Andrew Criscione

A Call to Support Students and Teachers

Dear Editor

This is NOT an assault on the Second Amendment but an assault on the assault weapon and an action plan.

Since the Parkland massacre, there has been much written in the media regarding the present gun laws.

According to a USA TODAY/ Suffolk University poll finds Americans overwhelmingly support tougher gun laws but also agree that: Congress isn’t likely to act anytime soon. Why this disconnect?

A Republican, Rep. Mark Meadows of North Carolina, stated at the Conservative Political Action Conference, “GOP lawmakers are feeling perfectly secure in their gun views.”

Now is the time to make the lawmakers feel perfectly insecure in their gun views.

Just to help me understand the Second Amendment and assault weapons and to cut through all the written and media coverage, I needed to educate myself.

The Second Amendment to the United States Constitution reads, “A well regulated militia being necessary to the security of a free state, the right of the people to keep and bear Arms, shall not be in-fringed.” It was ratified on December 17, 1791.

Most American soldiers used muskets in the Revolutionary War. The qualities of an 18th-century musket, has a 60-yard accuracy for hitting man-sized targets, doesn’t work in the rain and averages about four rounds per minute.

Assault weapons have been involved in at least 62 mass shootings in the United States since 1982. The AR-15 has a 30 round magazine and can fire 45 rounds per minute. The assault weapons kill more people in a short time as well as inflict larger wounds and more permanent damage than a handgun. Assault weapons belong in the battlefield, not in a citizen’s hands. Ironically, the shooter in the Parkland massacre was not able to purchase a handgun because of his age [19] but was able to purchase an assault weapon.

The Parkland students and teachers experienced unconscionable trauma from the deaths and injuries of their classmates. The students took their concerns to their lawmakers and to our President.  These people in office have offered “thoughts and prayers.” The students are asking for a ban on assault weapons.  They were not listened to. The NRA offers money to our lawmakers. The lawmakers listen to them.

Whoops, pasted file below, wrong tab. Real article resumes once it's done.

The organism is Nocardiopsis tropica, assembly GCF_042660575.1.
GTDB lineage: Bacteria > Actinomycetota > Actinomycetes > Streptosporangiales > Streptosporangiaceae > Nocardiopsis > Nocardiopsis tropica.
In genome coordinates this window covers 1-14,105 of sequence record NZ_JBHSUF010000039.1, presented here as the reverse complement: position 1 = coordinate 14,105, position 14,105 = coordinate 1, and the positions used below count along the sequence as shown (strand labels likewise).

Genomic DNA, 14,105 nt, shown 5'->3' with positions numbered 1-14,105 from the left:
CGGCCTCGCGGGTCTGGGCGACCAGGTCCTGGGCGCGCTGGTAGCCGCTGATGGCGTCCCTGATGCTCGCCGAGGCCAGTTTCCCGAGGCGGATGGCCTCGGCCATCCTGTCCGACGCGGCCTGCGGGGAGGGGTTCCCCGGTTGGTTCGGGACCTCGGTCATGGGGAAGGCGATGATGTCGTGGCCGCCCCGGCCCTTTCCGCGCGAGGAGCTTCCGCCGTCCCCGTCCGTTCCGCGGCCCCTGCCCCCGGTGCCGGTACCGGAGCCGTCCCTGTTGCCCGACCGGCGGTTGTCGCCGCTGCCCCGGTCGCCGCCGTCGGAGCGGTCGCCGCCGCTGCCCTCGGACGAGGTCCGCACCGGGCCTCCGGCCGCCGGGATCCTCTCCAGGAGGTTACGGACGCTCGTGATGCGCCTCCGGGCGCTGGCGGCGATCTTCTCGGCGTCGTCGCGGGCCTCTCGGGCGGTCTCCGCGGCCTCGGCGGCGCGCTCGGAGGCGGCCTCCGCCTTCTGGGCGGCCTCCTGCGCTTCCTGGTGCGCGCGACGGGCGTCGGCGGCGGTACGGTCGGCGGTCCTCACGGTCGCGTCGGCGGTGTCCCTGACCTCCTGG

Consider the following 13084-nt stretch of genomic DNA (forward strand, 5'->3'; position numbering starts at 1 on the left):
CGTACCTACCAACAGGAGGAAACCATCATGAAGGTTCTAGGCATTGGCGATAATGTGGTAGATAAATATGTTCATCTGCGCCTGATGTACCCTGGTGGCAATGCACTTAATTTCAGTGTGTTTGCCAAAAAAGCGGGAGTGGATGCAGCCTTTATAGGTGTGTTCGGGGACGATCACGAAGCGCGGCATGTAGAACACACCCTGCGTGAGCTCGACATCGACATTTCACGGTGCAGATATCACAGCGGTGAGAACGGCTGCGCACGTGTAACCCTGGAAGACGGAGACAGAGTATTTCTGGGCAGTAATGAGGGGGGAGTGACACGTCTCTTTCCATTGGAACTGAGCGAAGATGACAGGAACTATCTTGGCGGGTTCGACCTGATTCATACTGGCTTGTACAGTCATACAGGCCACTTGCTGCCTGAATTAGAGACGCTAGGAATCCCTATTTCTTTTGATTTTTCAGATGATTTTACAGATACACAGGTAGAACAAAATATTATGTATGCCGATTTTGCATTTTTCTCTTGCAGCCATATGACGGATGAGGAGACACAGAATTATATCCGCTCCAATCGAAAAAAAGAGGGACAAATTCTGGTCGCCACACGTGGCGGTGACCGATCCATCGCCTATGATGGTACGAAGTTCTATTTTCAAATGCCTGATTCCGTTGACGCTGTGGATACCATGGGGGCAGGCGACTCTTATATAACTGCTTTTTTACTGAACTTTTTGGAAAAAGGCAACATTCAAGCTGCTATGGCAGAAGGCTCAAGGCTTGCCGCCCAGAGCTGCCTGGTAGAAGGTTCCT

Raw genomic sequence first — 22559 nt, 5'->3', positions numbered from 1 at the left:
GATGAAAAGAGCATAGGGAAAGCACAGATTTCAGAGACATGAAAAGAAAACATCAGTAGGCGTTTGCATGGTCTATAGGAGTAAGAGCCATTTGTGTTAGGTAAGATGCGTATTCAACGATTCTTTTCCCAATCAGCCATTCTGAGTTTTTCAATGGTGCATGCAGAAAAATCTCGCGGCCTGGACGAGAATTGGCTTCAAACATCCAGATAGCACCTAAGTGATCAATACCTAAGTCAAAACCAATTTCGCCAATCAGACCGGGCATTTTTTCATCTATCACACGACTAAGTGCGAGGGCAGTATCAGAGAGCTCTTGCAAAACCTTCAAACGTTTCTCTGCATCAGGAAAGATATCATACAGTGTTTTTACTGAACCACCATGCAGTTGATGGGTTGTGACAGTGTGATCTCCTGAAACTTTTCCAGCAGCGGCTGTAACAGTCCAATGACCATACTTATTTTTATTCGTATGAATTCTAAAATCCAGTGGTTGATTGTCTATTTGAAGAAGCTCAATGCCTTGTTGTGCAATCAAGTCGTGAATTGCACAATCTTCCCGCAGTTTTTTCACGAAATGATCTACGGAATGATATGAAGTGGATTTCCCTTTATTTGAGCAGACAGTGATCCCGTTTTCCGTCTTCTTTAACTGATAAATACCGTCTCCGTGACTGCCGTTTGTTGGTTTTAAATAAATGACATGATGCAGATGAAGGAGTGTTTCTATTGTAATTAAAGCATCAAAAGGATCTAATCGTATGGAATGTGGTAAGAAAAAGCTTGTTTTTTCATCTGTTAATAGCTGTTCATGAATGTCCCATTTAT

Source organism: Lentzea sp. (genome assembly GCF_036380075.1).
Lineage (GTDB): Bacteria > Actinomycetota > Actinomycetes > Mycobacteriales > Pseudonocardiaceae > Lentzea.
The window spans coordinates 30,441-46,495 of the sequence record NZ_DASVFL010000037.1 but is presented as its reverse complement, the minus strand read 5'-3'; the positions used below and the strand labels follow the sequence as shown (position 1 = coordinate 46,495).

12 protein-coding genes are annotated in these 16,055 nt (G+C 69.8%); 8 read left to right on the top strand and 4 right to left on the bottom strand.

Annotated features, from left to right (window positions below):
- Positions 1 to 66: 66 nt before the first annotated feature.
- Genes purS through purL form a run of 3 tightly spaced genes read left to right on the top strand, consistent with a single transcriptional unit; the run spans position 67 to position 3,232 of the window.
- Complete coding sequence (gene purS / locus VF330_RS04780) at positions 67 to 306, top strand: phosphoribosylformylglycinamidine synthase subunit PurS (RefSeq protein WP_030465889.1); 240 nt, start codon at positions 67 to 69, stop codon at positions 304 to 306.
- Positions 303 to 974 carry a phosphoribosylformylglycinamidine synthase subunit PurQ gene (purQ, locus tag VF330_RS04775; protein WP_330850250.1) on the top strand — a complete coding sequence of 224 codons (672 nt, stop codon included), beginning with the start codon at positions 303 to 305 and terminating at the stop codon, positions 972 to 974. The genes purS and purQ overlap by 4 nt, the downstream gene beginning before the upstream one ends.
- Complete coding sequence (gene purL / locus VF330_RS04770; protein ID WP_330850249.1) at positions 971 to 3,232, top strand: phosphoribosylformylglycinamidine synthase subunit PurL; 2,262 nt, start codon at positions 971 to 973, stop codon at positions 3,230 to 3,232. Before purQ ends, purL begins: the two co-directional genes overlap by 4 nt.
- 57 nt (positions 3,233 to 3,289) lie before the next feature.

What we ALL need to do. Our lawmakers may be morally bankrupt but we are not. Our first obligation is to support the Parkland students as they struggle to remain strong, find a voice and make changes.

There is a march in Boston on the 24th of March. We must all attend.

The next step is to educate ourselves and others as to which of our representatives in Mass. as well as nationwide, the NRA has a grip on.

This process will entail work, research and coming up with a plan to educate the other marchers regarding the monies the legislators are currently taking from the NRA. This is short term.

The long term is to educate the rest of the nation before the elections on their legislative representatives and senators stance, or not, with the NRA. This can be accomplished by alerting and encouraging major newspapers across the nation to use this information, through their media to inform the voter.

This is an opportunity for all of us who value our students, teachers and all children that we stand with them and are willing to go that extra mile and make a difference. They need us and we need them. They will be the change that has to happen. These mass shootings must stop now.

If you have ideas, thoughts, or are willing to get involved with the March event, please step up to the plate by volunteering through marching, working on research, making banners, or just by engaging others to participate in the march. We cannot let this moment evaporate and come alive again with the next mass shooting.

Ann Kelleher